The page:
The Future

Going forward, as I finish up the final pieces of the backend site, I'd like to open source some of my code. Look forward to part two of this post in the near future!

Published: 3/31/2018 12:08 PM

Article by: Noah Wood

The Tallest Man on Earth

I don't normally do music reviews, or much talk about the music I even listen to, for that matter. However, one of my favorite artists released a collaboration EP with the yMusic Ensemble. That artist would be The Tallest Man on Earth (TTMoE). Obviously, he is not literally the tallest man on earth, but that is the pseudonym he goes by. When I first starting listening to his music around 2010, it was a fresh sound for me. His style is very...raw. Many of the people I've introduced him to could not get past his voice. He sings in a very raw, scratchy style in what I would describe as modern folk music; this is not to be confused with indie folk. Almost all of his albums are him with an acoustic guitar, recording wherever he sees fit, often outside so you can hear birds and bugs in the background.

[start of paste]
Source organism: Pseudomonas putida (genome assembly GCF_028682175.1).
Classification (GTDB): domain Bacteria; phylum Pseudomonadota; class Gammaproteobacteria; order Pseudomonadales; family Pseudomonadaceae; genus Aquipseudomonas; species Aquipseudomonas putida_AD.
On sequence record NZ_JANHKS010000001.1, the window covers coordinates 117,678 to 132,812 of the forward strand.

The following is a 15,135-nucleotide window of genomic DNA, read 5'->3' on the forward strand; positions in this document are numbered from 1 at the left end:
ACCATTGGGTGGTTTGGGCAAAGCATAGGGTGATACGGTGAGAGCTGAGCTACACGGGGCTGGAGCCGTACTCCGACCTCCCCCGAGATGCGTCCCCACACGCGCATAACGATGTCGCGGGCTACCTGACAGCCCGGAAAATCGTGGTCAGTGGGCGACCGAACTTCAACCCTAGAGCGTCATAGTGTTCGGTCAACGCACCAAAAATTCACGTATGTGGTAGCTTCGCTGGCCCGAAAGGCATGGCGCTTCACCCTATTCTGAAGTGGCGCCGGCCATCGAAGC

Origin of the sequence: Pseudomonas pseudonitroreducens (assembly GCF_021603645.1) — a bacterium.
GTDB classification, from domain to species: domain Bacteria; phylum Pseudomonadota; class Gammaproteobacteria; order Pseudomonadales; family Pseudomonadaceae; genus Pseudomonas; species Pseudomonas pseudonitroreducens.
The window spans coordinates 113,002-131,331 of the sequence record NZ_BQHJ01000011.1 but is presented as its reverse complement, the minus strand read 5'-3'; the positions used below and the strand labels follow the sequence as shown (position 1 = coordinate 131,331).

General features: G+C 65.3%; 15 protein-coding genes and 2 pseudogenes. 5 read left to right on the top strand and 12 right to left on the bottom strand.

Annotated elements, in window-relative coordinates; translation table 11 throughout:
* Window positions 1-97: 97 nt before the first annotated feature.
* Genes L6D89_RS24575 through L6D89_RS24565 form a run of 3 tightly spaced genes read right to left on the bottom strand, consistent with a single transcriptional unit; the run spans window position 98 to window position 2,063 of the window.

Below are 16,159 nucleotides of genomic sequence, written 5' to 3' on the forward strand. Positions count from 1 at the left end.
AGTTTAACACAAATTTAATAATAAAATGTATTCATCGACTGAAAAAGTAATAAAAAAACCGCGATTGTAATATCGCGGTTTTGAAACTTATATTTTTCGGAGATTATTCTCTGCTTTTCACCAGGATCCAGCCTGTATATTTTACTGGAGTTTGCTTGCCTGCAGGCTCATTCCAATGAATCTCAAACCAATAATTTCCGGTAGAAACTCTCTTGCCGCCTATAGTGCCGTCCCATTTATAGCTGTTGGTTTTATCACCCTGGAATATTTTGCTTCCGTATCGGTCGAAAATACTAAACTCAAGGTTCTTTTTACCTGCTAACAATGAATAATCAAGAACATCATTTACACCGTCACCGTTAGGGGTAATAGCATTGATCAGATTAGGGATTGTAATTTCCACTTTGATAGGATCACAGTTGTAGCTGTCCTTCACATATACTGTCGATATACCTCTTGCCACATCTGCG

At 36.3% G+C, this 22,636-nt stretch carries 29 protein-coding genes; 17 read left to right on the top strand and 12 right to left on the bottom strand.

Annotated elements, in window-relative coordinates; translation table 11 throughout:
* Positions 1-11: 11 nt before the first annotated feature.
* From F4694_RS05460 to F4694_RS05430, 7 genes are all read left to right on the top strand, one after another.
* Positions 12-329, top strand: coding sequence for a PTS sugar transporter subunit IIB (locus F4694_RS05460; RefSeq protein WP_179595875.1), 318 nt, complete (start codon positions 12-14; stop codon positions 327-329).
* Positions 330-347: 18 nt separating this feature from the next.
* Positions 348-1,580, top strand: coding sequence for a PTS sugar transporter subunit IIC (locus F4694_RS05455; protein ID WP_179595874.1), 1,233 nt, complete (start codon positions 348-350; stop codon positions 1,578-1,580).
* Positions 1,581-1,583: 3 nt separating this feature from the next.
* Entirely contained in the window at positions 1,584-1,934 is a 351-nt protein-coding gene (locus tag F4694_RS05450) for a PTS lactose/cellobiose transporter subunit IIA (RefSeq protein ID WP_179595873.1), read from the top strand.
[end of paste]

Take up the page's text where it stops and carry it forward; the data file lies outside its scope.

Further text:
The Tallest Man on Earth with yMusic

The EP that came out in late July is fantastic. It combines the pastoral qualities I love about TTMoE, and adding in classical chamber ensemble music mixed in. Having that most the songs on the EP are available on one of his other albums helps make a nice comparison. If you're new to TTMoE, this EP might be a nice way to ease into his style.

As the weather begins to cool down here in Cleveland, I have a feeling I'll be listening to a lot more TTMoE as my autumn artist of choice.

Listen Now

You can buy a digital copy or preorder a vinyl from the TTMoE website. You can also stream it from a variety of services.

Stream Now

You can also stream it right from soundcloud below.

Published: 9/2/2017 11:40 AM

Article by: Noah Wood

Adventures in Old Tech: Part 3

I recent found my copy of MS-DOS 6.22 and Windows 3.11 for Workgroups. I've finally (with the help of this addition package) got it running stable on VirtualBox. While I plan on doing some more detailed posts about this I thought I'd share this wonderful installation screen for Borland C++ 4.5. This represents everything I both loved and now dislike about the early 1990s era of GUI computing. More to come.

Installation Screen

Borland C++ 4.5 Installation Screen

Published: 8/20/2017 11:12 AM

Article by: Noah Wood